Now in its 97th year, Winter Carnival has a rich history
January 31, 2010
Steamboat Springs — For first-time visitors to Steamboat Springs or people unfamiliar with the city's annual Winter Carnival, walking into the Tread of Pioneers Museum can be an eye-opening experience.
The first thing people see when stepping through the door at 800 Oak St. is a mannequin in an orange jumpsuit with a backpack full of explosives and an outfit with enough lights for a Christmas tree.
"The majority of the people, if they're new to town, the reaction is 'what in the heck is that?'" said Candice Bannister, executive director of the museum. "It's one of those old, old, old-school mannequins, and you just don't see those anymore. … People just really don't know what to make of it, unless you've seen the carnival."
Those who have experienced Steamboat's iconic Winter Carnival know the mannequin is a portrayal of the Lighted Man, a 70-year tradition started by Claudius Banks in 1939 and continued to this day by his sons, Jon and Kent. The Lighted Man skis down Howelsen Hill at the culmination of the Winter Carnival Night Extravaganza. Electric lights illuminate his poles and skis while Roman candles fire out of a metal-frame backpack.
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Claudius and Jon skied together as two Lighted Men from 1971 to 1978, and in 1977, Kent made it a trio. Most years, Kent serves as a fire guard, skiing closely behind Jon in case of danger.
The Lighted Man is just one of many beloved traditions of the Winter Carnival, which turns 97 this year with a theme of "Living the Dream."
The legendary Carl Howelsen organized the first Winter Carnival in 1914.
Howelsen's front-page announcement for his "Midwinter Sports Carnival" on Jan. 12, 1914, was the first mention of skiing in the Steamboat Pilot newspaper, according to Tread of Pioneers Museum archives.
In 1914, the carnival was held on Woodchuck Hill, where Colorado Mountain College's Alpine Campus now stands. The next year, the event moved across the Yampa River to Howelsen Hill, after Howelsen raised about $500 to lay a ski-jumping course and cut the trees.
Festivities for the inaugural carnival included ski jumping and cross-country races, as well as a dance at the Cabin Hotel. Twenty trains brought between 1,500 and 2,000 spectators from the Front Range.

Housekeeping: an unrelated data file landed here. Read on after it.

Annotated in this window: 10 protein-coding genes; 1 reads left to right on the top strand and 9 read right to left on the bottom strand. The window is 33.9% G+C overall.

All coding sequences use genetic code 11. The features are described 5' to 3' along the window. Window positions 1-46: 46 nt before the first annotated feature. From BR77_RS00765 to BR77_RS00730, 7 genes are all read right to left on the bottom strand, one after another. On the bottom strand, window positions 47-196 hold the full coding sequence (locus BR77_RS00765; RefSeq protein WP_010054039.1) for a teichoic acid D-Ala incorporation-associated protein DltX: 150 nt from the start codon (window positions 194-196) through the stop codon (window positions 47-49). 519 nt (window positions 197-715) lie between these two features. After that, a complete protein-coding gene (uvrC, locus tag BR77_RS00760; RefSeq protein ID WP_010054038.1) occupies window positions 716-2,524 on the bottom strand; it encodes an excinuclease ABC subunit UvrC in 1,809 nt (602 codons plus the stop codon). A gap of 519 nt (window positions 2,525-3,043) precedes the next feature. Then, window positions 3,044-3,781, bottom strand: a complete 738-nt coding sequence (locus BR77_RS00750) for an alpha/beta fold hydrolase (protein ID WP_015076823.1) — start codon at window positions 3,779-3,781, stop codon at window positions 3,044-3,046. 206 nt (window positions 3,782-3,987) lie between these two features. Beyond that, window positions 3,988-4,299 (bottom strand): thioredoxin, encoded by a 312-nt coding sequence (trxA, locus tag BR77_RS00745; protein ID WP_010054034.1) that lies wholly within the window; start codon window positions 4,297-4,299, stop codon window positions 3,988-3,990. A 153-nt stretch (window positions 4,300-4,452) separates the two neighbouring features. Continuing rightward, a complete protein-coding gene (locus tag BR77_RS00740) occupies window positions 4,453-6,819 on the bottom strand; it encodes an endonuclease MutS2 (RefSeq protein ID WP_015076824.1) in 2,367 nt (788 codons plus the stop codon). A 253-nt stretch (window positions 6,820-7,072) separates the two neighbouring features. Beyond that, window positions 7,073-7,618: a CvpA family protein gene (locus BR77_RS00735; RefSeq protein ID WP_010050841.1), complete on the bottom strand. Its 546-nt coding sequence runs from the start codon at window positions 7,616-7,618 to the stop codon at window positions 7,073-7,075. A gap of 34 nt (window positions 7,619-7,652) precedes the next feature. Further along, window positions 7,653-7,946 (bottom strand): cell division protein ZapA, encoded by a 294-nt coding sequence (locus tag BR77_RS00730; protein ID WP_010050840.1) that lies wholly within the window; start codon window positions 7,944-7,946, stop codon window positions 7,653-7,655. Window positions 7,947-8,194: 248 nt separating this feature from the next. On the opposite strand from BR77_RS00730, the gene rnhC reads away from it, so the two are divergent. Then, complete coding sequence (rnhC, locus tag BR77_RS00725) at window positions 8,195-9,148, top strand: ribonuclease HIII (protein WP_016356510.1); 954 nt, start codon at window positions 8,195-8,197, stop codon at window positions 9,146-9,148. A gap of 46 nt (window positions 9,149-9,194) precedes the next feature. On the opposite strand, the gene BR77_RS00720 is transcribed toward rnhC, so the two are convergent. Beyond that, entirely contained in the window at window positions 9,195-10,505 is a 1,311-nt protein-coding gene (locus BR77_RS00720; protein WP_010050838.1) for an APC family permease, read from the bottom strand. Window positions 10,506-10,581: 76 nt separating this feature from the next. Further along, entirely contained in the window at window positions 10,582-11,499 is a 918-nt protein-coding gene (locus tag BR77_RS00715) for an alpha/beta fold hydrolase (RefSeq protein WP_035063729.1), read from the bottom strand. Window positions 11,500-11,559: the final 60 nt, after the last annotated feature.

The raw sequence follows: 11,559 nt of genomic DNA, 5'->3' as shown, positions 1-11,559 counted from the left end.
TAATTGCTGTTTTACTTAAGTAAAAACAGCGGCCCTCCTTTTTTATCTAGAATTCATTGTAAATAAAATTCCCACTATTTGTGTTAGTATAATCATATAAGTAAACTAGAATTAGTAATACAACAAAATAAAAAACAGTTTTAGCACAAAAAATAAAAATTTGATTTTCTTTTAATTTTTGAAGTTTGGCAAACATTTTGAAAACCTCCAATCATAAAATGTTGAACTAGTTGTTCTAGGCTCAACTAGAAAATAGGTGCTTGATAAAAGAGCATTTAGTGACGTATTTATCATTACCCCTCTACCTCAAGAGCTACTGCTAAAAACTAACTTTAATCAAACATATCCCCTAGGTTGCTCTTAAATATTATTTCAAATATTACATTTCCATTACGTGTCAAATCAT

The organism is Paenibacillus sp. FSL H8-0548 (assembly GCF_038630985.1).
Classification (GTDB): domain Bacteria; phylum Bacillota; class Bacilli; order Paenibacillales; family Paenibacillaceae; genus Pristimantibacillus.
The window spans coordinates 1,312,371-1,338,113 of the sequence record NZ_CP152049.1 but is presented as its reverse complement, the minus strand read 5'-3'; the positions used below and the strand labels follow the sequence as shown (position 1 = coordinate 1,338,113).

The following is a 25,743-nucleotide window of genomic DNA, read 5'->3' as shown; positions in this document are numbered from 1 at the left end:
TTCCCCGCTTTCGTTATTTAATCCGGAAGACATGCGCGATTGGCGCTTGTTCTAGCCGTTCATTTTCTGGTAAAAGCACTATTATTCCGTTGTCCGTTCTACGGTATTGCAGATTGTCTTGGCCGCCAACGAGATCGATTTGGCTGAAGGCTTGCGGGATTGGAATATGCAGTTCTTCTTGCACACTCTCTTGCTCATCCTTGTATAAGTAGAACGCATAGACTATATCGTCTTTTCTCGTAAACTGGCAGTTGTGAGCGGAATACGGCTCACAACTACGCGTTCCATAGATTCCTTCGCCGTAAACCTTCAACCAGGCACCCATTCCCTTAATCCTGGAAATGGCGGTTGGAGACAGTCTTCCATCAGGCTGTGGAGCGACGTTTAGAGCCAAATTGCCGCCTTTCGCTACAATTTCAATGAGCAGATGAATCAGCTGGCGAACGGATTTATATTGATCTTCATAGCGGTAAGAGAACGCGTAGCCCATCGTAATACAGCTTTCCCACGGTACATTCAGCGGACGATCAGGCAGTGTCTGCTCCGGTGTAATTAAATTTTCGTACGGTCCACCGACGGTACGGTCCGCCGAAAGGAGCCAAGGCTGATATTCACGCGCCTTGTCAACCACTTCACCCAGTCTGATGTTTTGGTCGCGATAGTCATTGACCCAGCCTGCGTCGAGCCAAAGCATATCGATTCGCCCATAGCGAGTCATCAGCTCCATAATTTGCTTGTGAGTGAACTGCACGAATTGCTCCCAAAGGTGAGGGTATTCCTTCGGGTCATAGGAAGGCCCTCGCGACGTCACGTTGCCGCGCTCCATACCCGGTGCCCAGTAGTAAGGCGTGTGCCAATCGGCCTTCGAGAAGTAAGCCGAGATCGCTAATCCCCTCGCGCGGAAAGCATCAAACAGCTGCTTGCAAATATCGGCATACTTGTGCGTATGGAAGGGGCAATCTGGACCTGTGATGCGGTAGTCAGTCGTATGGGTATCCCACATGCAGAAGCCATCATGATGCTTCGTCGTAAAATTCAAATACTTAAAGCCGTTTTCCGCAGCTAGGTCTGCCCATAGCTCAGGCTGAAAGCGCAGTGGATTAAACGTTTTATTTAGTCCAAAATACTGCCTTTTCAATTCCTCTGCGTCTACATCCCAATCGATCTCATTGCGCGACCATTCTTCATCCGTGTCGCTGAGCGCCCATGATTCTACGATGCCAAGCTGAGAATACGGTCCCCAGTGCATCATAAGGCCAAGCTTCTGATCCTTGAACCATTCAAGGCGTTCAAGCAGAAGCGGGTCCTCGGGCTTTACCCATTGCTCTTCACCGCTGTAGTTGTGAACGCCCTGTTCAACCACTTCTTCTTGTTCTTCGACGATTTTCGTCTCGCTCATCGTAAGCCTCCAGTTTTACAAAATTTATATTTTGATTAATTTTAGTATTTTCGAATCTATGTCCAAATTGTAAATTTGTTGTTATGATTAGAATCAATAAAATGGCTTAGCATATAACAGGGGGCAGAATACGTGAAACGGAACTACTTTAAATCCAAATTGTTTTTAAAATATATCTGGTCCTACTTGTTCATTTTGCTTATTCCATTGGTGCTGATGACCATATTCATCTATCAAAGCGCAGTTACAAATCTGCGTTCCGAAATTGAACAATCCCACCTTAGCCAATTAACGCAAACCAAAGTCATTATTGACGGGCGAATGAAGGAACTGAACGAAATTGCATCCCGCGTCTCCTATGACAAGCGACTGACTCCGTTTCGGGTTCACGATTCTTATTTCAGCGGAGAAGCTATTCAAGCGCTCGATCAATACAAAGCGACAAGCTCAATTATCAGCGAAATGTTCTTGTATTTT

The exhibition moved to Howelsen Hill in 1915, where Steamboat's first ski-jumping world record was set during the 1916 carnival. Ragnar Omtvedt set the bar at 192 feet, 6 inches — a record that stood only until the 1917 Winter Carnival, when Hans Hall improved upon Omtvedt's leap by more than 10 feet.
As years passed and transportation improved, the event grew in size and scope, eventually including events such as skijoring, in which children on skis are pulled down Lincoln Avenue by horses.
Some of the more traditional aspects of the Winter Carnival — the parade featuring the Steamboat Springs High School ski band, horse events and ski jumping — are still crowd and participant favorites, nearly 100 years later.
The beneficiary and organizer of the carnival is the Steamboat Springs Winter Sports Club, a local winter sports program that provides training and coaching to hundreds of aspiring skiers and snowboarders. Proceeds from the sales of Winter Carnival buttons — the official entry pass to festival events — help fund the Winter Sports Club.
Caroline Bohlmann, special events director for the Winter Sports Club, said the club already has begun thinking about the Winter Carnival's 100th birthday.
"We're definitely talking about it and pushing around some ideas, but we haven't solidified anything yet," Bohlmann said in January. "But it is definitely on the forefront of our minds. That'll be fun."
The 100th Winter Carnival will come in 2013.
With the help of continued good fortune, the Lighted Man should be there in all his lighted glory, skiing Howelsen during the night event that also features young Winter Sports Club athletes curving their way down the slope in a stream of red lights.
Bohlmann said that event is her favorite of the Winter Carnival.
"I love the night show — that's the one that gives me the chills. Just watching all those kids," she said. "It's just so Steamboat."
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